This week I am reminded of the importance of lament. We have moved away from the Biblical practice of lament in the North American church, but I believe now more than ever we need it. Lament is an invitation to cry out to God in suffering and pain. It’s a way to express deep sadness while also acknowledging God at work in the suffering.

In his book, Prophetic Lament, Soong-Chan Rah writes, “The American church avoids lament. The power of lament is minimized, and the underlying narrative of suffering that requires lament is lost. But absence doesn’t make the heart grow fonder. Absence makes the heart forget.”

I am challenged by these words to carve out space for lament. I do not want to forget the injustices I see around me. I do not want to forget those who are suffering. I do not want to share an article on social media about the shooting in Las Vegas and then move on to a heated debate about gun control. We dishonor those families when we rob them of the time to grieve. We do a disservice to ourselves when we attempt to march on to political discussions unscathed by the human tragedy.

The Bible offers up a model for lament in the Psalms and the poetry of the book of Lamentations. Psalm 40 is one of my favorite examples of lament. David writes opens the Psalm with words of thanksgiving: “I waited patiently for the LORD, and He turned to me and heard my cry for help. He brought me up from a desolate pit, out of the muddy clay, and set my feet on a rock, making my steps secure” (Psalm 40:1-2).

Later in the Psalm, David cries out to God in his own weakness and helplessness: “Lord, be pleased to deliver me; hurry to help me, Lord” (Psalm 40:13). Many of the Psalms express pain, grief, worry, fear and then the Psalmist is led into hope in God. I am grateful that the Bible includes examples of people expressing sadness and grief in times of tragedy and trauma. This gives us permission to lament as well.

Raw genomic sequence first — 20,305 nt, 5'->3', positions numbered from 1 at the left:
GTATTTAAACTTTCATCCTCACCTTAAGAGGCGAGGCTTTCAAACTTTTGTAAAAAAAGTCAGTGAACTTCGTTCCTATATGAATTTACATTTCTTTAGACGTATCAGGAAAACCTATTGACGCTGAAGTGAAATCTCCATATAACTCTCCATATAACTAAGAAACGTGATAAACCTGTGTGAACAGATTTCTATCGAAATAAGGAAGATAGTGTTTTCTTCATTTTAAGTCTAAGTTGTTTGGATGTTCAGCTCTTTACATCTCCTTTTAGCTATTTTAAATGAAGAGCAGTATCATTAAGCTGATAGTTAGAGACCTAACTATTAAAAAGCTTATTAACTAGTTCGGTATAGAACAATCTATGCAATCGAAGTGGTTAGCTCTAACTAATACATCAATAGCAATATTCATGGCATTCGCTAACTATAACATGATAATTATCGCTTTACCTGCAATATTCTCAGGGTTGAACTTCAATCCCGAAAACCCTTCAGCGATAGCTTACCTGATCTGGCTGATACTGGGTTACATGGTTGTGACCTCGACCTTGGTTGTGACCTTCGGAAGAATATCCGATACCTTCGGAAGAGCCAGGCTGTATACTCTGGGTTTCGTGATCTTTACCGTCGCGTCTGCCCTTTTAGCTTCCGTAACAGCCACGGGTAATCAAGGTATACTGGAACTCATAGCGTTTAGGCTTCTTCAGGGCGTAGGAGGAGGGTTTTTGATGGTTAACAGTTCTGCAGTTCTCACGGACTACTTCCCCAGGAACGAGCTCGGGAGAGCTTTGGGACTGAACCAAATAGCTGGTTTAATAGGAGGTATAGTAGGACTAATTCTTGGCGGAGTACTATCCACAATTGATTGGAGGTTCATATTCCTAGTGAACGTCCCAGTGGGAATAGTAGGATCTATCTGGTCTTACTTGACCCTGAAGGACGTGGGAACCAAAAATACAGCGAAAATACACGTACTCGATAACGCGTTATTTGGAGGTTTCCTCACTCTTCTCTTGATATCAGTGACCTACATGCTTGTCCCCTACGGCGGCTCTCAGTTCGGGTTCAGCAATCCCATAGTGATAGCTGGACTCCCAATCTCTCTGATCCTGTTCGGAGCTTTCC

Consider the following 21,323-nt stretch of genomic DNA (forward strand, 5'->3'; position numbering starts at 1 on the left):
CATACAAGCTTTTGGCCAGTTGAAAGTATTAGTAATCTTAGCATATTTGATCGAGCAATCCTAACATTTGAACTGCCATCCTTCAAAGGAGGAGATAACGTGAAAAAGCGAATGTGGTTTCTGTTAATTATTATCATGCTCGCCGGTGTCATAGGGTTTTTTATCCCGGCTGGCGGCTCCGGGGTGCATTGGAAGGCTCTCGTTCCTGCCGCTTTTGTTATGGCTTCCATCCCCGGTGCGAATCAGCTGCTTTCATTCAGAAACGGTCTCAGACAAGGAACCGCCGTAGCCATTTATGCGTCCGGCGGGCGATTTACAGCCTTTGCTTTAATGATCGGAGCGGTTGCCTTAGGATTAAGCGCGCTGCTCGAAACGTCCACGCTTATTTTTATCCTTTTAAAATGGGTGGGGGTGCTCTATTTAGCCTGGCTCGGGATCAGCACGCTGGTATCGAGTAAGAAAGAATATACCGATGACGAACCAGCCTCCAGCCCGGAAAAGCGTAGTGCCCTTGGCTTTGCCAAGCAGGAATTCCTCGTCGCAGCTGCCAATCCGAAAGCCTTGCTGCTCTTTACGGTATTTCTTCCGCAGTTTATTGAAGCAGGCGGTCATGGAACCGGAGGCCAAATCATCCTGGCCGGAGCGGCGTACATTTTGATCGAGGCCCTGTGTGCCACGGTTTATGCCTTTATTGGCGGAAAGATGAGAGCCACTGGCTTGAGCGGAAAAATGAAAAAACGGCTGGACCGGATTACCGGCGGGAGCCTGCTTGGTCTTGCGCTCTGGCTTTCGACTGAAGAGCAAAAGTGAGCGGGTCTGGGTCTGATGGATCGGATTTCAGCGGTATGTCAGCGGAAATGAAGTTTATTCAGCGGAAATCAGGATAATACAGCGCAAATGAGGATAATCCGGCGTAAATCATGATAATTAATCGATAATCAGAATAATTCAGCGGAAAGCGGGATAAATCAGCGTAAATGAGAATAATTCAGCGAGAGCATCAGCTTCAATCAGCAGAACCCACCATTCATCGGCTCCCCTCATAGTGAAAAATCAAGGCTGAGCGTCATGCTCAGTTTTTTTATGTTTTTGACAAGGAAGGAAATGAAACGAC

Let me encourage you during these difficult times to hold space for grief. We all grieve in unique ways. For me, this means clearing my schedule for a trail run or getting out my journal to write some lines about how these losses are hitting me. For you, it might mean sitting in the quiet of your backyard to watch the birds or strolling through the neighborhood. It might mean letting yourself cry in your bedroom.

When many are grieving, I believe it’s also important to reach out to people and acknowledge the pain. It’s tempting to sweep the tragedy under the rug. Some of us feel sad and helpless, so we stuff it down and quickly move on. We need to fight this urge and intentionally check in with our people.

I’m concerned that in this age of social media we choose to do more of our processing on the internet when it’s our face-to-face relationships that need tending to. We need to listen to others, talk through what we are feeling, and carve out space for prayer. I like to do this by making a pot of soup or a cup of tea and inviting people to my table so we can hear the nuances in each other’s voices. And we can cry together.

My challenge to you is to think about ways you can hold space for lament in your own life. Give yourself permission to put it on the calendar or cancel some other activities. Invite a close friend into conversation or prayer about the state of our world. This is the way we can come together in community and push back the darkness.

**I have developed a FREE RESOURCE for readers navigating guilt and shame in grief. This little exercise has helped me so much on my own grief journey. Check it out here.

Photo by Ben White on Unsplash.

Italian Wedding Soup: Sharing our souls over a hearty bowl of soup

Posted by | community, compassion, cooking, food stories, Recipes, soup | No Comments